I also discovered that what I REALLY respond to is quite different from what I thought I needed. I mentioned in my YIPEE thread, that at the workshop last year, our instructor was a very nurturing type of teacher. This years instructor was all about strategy. Take this line, pole plant first, use your edges, practice "patience turns", etc.

Much to my surprise, I found that keeping my mind on specific tasks was an effective way to not focus on being frightened. Its almost what I'd imagine military strategy to be like.

Although I've read Inner Skiing, and listened to all sorts of "fear management" type of talks, the psycho babble is not as effective as just knowing exactly what I need to do. Probably the least effective method for me is someone saying just make the damn turn already!

But one interesting thing an instructor said, was to never say to yourself "Don't Fall!" The brain does not have an image for "don't" but it sure has one for "fall". So instead, say "Stand Up".
I guess its about being proactive.

So as instructors, what tactics do you use?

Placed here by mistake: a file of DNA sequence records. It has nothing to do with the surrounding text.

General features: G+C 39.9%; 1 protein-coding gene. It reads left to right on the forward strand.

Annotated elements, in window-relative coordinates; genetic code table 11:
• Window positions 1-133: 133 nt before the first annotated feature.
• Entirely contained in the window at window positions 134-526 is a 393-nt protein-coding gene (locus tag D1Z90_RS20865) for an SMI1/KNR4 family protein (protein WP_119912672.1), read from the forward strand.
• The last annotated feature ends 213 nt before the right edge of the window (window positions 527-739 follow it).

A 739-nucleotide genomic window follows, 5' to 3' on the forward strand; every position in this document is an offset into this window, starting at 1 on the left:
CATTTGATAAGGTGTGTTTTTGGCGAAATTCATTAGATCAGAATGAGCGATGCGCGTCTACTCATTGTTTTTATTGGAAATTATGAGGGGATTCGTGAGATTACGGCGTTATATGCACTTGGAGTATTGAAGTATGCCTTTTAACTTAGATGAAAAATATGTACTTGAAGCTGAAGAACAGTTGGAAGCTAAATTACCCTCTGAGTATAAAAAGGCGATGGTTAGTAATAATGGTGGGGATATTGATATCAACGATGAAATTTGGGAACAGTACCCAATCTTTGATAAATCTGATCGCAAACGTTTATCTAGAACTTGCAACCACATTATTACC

You know, I may just be a fresh mouthed kid, but even though some of you ofeered some good advice, I think some of you completely missed LM's point. I'm not reading any of the "I'm so scaredy, scared stuff that some of you are implying. This thread is real different than some of the other things I've read of LM in the past. It sounds to me that she's found a way to work around all the fear stuff, and is telling some of you, as instructors, what works for her.
Nord, I dont think moguls, steeps and catching air represent any sort of "real world" balance skills. The fact that LM is learning in her 40s, when most people are begining to lose their sense of balance and proprioception is a clear sign that her conditioning program does work for her, otherwise she never would have come this far. I also seem to remember that LM hardly ever falls. Maybe she just needs confidence in her balance skills. Its the people who are tearing their ACLs, huting their backs and SI joints who need more balance training, even if they have prettyy decent ski skills.